Mountain Techniques Page
This page will contain Mountain Adventure Techinques for our guest, hopfully they might help to develop your adventure skills and techniques. Also if our guest have some ideas and useful techniques, This page all welcome to put in for all adventurers.
1. Warm-up - Warm muscles can stretch further and react faster. Flexibility is one of the most important aspect of developing technique, not only dose it widen your movement options, it decreases the chance of injury. TIPS: Stretches should be maintained for at least 30 seconds, a minute is better.
2. Develop a positive attitude - Climbing is a strategic sport, a kind of vertical chess board. If your mind isn't positive, tuned up and open, you're not going to climbing well. Before you reach for the first hold, clear your mind of the everyday clutter and be prepared to think outside the square. Is that obvious next move really the best one?
3. Plan your route - Every climbing route designed for climb so think about the way you will go from the base. Start by planing a movement series of two, three or even four.
4. Think with your feet - We're not used to talking much notice of what our feet are doing! And when you're climbing, your hands are right there in front of your face and what about your feet? Most of the technique in climbing is in your lower body. Think about your feet, stand on them and use them. Keeping your hips over your feet and as close to the wall when possible will keep you stable.
5. Choose the best grip - The right hand technique makes hanging on less tiring. Difference techniques work on difference holds. For example, on edges, your could choose either and open-hand grip or crimp grip. Experiment and see what work for you.
6. Use the front of your feet - Good climbers are more likely to use the section of the foot from the front of the arch to the tip of the toes to contact the holds. This allows them extra reach if they need by extending the ankle.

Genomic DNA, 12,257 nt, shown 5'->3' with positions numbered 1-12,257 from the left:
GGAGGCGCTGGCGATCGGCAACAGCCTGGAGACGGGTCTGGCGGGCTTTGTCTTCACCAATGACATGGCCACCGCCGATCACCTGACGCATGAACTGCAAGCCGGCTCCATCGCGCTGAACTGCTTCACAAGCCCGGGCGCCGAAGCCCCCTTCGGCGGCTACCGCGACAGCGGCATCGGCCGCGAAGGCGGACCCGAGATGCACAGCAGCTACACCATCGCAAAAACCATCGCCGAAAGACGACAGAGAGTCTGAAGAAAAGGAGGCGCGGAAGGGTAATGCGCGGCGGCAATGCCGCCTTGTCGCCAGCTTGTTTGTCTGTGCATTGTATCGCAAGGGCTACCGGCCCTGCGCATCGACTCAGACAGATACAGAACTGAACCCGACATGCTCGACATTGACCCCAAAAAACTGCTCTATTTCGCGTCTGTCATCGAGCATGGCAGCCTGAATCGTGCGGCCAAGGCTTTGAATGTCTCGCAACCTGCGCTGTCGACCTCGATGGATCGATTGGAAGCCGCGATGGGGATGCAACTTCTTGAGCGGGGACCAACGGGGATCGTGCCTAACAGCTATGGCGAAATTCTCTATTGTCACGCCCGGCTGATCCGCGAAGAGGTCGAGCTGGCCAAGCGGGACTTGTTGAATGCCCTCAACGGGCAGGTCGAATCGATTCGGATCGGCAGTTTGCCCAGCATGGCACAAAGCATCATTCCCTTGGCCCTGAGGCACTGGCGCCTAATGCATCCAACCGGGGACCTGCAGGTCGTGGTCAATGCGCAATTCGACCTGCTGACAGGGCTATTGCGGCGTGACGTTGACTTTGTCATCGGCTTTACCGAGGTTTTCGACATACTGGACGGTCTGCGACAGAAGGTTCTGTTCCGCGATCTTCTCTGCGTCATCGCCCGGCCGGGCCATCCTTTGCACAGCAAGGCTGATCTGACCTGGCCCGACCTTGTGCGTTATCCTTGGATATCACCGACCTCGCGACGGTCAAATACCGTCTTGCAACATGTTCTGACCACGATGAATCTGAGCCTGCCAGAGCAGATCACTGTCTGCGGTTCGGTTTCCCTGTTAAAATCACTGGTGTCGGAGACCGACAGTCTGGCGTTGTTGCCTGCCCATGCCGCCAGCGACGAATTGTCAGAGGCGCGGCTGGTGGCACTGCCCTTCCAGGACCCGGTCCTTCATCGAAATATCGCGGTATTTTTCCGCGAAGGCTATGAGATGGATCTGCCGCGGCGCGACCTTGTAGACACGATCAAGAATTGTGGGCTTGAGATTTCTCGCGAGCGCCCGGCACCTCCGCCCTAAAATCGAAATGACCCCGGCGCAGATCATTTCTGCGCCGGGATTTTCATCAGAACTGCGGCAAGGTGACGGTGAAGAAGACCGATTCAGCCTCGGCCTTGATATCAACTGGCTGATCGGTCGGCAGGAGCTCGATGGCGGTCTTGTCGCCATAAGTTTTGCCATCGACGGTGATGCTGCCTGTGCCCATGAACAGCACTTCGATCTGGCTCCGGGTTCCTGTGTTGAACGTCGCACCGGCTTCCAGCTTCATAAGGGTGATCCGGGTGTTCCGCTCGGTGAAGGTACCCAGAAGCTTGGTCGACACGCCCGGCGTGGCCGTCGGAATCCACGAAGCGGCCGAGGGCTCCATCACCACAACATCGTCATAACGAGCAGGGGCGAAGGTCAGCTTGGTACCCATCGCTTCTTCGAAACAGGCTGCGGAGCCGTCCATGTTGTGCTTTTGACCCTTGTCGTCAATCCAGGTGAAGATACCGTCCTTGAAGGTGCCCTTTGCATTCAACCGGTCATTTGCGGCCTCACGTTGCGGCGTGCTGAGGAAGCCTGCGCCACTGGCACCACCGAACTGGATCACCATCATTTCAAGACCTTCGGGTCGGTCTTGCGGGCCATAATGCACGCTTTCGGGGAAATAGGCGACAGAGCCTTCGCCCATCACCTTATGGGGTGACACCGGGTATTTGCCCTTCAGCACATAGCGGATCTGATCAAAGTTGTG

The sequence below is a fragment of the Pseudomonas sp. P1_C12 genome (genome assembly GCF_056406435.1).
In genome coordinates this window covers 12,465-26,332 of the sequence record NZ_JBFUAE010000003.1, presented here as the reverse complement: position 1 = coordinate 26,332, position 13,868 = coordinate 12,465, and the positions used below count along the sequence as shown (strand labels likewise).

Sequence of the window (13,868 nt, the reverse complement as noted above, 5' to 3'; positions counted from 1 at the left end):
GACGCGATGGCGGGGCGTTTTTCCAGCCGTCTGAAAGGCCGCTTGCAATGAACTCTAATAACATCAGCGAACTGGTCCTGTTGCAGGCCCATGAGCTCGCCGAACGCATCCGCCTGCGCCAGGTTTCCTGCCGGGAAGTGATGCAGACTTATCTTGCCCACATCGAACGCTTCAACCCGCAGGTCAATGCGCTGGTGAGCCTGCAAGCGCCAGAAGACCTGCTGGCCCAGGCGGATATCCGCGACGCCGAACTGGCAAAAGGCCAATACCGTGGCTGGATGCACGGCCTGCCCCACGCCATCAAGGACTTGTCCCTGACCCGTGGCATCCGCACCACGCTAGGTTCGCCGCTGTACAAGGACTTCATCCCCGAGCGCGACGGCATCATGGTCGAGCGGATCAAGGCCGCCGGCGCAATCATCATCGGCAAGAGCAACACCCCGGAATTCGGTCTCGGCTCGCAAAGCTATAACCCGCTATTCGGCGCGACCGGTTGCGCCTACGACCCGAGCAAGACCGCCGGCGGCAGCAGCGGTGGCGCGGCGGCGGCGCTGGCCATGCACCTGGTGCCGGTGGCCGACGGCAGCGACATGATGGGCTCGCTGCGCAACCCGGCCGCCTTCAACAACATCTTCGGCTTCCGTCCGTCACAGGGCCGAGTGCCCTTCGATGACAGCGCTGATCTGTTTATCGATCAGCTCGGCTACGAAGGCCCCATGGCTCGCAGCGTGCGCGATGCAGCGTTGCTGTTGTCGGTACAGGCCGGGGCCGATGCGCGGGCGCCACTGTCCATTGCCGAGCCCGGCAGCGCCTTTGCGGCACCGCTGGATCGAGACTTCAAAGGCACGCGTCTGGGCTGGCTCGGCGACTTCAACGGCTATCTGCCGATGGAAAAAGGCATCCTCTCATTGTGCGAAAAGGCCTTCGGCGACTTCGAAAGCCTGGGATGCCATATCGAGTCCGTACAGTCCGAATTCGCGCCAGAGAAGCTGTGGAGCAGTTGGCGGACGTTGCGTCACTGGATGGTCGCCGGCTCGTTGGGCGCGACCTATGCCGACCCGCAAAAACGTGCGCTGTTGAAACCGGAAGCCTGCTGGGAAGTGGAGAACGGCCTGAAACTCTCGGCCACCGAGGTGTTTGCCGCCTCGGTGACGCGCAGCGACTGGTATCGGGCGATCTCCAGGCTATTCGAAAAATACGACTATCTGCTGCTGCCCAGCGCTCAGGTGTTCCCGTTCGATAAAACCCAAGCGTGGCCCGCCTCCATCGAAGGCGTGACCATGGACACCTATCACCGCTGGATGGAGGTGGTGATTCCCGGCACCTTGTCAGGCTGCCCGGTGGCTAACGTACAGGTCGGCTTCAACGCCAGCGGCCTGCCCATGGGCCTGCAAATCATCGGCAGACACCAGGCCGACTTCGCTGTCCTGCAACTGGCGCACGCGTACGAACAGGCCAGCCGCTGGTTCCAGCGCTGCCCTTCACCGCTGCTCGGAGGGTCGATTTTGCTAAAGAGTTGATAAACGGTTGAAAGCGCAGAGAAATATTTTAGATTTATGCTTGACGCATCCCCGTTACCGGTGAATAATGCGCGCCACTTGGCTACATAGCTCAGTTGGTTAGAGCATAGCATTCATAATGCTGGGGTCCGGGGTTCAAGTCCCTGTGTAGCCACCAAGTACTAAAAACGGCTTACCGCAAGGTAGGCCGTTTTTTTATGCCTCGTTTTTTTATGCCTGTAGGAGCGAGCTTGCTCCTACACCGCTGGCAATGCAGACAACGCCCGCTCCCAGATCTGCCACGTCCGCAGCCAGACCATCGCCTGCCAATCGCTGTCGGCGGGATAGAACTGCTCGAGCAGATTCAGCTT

7. Place your feet with precision - Try to place your feet smoothly on hold once and watch it until you get the next one, Try not to place, replace and bounce it or shuffle it around aim for purposeful movement.
8. Transfer your weight smoothly - Place your foot on the hold, transfer the weight onto it and then stand up using your strong leg muscles, keeping your hips close to the wall. Beginners tend to place their foot and try to step up on it straightaway, which can be unstable and puts more strain than is necessary on the arms.
9. Very the direction of your feet - Experiment with the direction of your feet placement to give you more chance to reach to the next hole.
10. Use your reach - A straight arm uses much less energy to hang from. Can't reach that hold? Use the extra extension your shoulder offers to make the most of your arm length, You'd surprised how many people don't think of it.
Enjoy the climb!!!
The perfect position: going down
The perfect position is a high anchor for easy take-off, a smooth slap where you can see all the way down and one where you can easily retrieve your rope. This is the idea for beginnet but as you become more experienced you're more likely to enjoy the challenge of the steeper or overhanging face. As with all rock climbing situation, the anchor must be 100 per cent secure. If it isn't don't abseil. As in belaying, there is a live rope and dead rope. The live rope is that below the abseil device. Keep the feet sholder width apart, turn slightly to the right if you're right-handed and watch where you're going. The difficult part is committing yourself to the abseil but, having done that , just feed the rope out at the same speed while walking backwards down the crag. The closer you can get to the horizontal, the less likely your feet are to slip, so lean back, flex the knees and control the live rope with your lower hand. There should also be srparate safty rope or backup just in case.
Top Tips Abseiling
- Make sure your ropes reach the ground, or least another stance.
- Get a sound anchor, at any price.
- Practise and become familiar with the technique you are using.
- Keep your anchor as hight as possible in relation to where your take-off point is.
- Use a french prussik from your leg loop, and make sure it is the right length. This is usually a 1.5 metre (4 foot) length of 6 mm.cord joined with a double fisherman's knot or an overhand knot.
- Where multipitch abseils are involved, have a sling sucurely attached to your harness so you can clip on to the anchor on arrival at the next stance before unclipping from the rope.
- Don't use trees unless you really have to, and then leave a sling or length of tape.
- Back the an chor up if in doubt.
- Buy yourself a million if your harness is type that requires holding together at your front.